Notes on the Portland Terror Attack

Portland — where I grew up, and where I live again now — isn’t used to being attacked, but I’m proud of how many there are responding.  The terror attack on our light rail system, in which two men were killed and another injured for trying to stop the abuse of Muslim passengers, has been understood as an attack on the city itself.

If citizens cannot accommodate the ways they are different from one another, a democratic city is impossible.  Diversity — and the principle of kindness toward people who are different from you — is as essential to our city’s functioning as a water supply is.  So attacks on diversity are as much of a threat as attacks on our water supply.

Public transit, in particular, is always under attack, in part because of the levels of mutual respect that it requires.  No moment in urban life requires such intimate contact with diversity as the time spent on transit.  You are closer than you might like to people who are different from you, and unlike on the street, you can’t just walk away.  Sharing space on a bus or train requires 100 little adjustments, tiny acts of respect or accommodation.  Not everyone can do this.  So for those trained to read diversity as danger, hatred of public transit is understandable.

The healthiest response to this kind of attack, I think, is to take it personally, as most Portlanders I know are doing.  We should understand that the hatred is directed at each of us.  This is moral outrage that resonates through at least three tiers of concern:  It’s an attack on our own values as individuals, and also on our city, and also on the whole idea of civilization.  Feel how similar those three ways of being offended really are.

Then respond with an outrage that remains fused with kindness for one another.  For that is the whole point.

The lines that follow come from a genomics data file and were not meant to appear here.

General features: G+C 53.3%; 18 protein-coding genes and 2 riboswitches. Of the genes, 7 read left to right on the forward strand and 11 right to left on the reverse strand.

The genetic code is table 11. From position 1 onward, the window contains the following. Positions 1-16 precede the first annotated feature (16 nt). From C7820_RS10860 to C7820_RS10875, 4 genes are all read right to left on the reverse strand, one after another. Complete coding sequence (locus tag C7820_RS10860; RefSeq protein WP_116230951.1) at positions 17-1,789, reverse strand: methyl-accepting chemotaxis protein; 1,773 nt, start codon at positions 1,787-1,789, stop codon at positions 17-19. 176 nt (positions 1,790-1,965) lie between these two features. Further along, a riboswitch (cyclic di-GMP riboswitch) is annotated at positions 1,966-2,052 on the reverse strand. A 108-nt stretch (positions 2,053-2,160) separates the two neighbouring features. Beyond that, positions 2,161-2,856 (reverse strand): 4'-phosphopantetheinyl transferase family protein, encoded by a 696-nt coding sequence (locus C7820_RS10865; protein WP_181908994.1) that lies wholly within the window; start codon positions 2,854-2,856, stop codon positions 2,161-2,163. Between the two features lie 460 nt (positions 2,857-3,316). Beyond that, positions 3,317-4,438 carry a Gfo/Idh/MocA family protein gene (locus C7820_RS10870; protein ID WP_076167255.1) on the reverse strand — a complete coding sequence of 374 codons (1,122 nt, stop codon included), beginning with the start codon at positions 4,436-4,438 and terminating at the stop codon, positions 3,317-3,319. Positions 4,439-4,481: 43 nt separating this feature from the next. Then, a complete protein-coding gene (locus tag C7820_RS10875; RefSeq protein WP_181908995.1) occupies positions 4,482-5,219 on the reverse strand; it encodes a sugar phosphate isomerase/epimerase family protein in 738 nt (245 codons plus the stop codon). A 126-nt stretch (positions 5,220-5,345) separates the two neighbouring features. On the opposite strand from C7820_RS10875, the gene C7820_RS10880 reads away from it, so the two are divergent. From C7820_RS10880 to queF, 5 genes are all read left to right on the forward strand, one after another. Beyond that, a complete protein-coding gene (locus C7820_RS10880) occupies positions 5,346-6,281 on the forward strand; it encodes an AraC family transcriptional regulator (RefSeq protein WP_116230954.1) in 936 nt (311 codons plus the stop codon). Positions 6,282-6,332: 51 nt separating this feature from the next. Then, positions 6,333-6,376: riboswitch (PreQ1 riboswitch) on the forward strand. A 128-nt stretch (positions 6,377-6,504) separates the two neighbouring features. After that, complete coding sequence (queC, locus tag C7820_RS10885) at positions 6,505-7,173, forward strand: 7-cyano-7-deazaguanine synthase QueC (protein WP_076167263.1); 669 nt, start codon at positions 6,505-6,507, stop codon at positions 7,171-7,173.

6 Responses to Notes on the Portland Terror Attack

  1. david vartanoff June 1, 2017 at 9:56 am #

    Well said.

  2. Rico June 1, 2017 at 8:23 pm #

    Thank you for saying this and especially thanks to the people who stood up against hatred.

  3. Federico June 2, 2017 at 6:47 am #

    Shocked to learn about this. I’m far away but generally learn about these kind of events via Facebook or Twitter. This time I didn’t get anything anywhere probably because the terrorist is a white man. Hoping justice act quick and exemplary in this individual. My condolences to the families and the city

  4. Robert Wightman June 3, 2017 at 4:15 pm #

    I would be proud to live in a city where two people sacrificed their lives to come to the defense of a person being attacked for their religious beliefs. I was also pleased with the response of the Muslim community. The proper reply to acts like this is what can make or break a community. O think that this has made Portland a city to look up to.

  5. Jeff Wegerson June 5, 2017 at 5:21 am #

    Thanks for the reminder that one of the greatest pleasures of urban living is the close time spent with each other’s diversities on transit. We are able to spend serious and mutually respectful unstructured moments with each other. A constantly changing kaliedescope.

    Thanks as well for your additional reminder of individual citizenal and civilizational presences within the realm of transit.

    Among the small constant communal adjustments we make are those moments of attention we pay to the well being our small band of fellow seat mates. We notice when someone’s transgressions shift from naievete or carelessness into rudeness. We notice our potential allies who notice us as well. Concerted defensive action comes as no surprise to those who are paying attention. Shaming a smoker or trash leaving rider is practice for interventions that have the potential for actual violence.

    It is those moments of real violence where the social need to have each other’s backs becomes starkly apparent. It is those moments where defending someone else is what must be done to defend ourselves. It is those moments where we are as Jarrett says, defending our civilization.

  6. Colin June 10, 2017 at 1:39 am #

    Thank you for this impassioned, yet considered, defence of diversity, public space, public transit, and the values that make those things work. It’s important to see the link between “big picture values” and the banality of sharing space with strangers on a bus.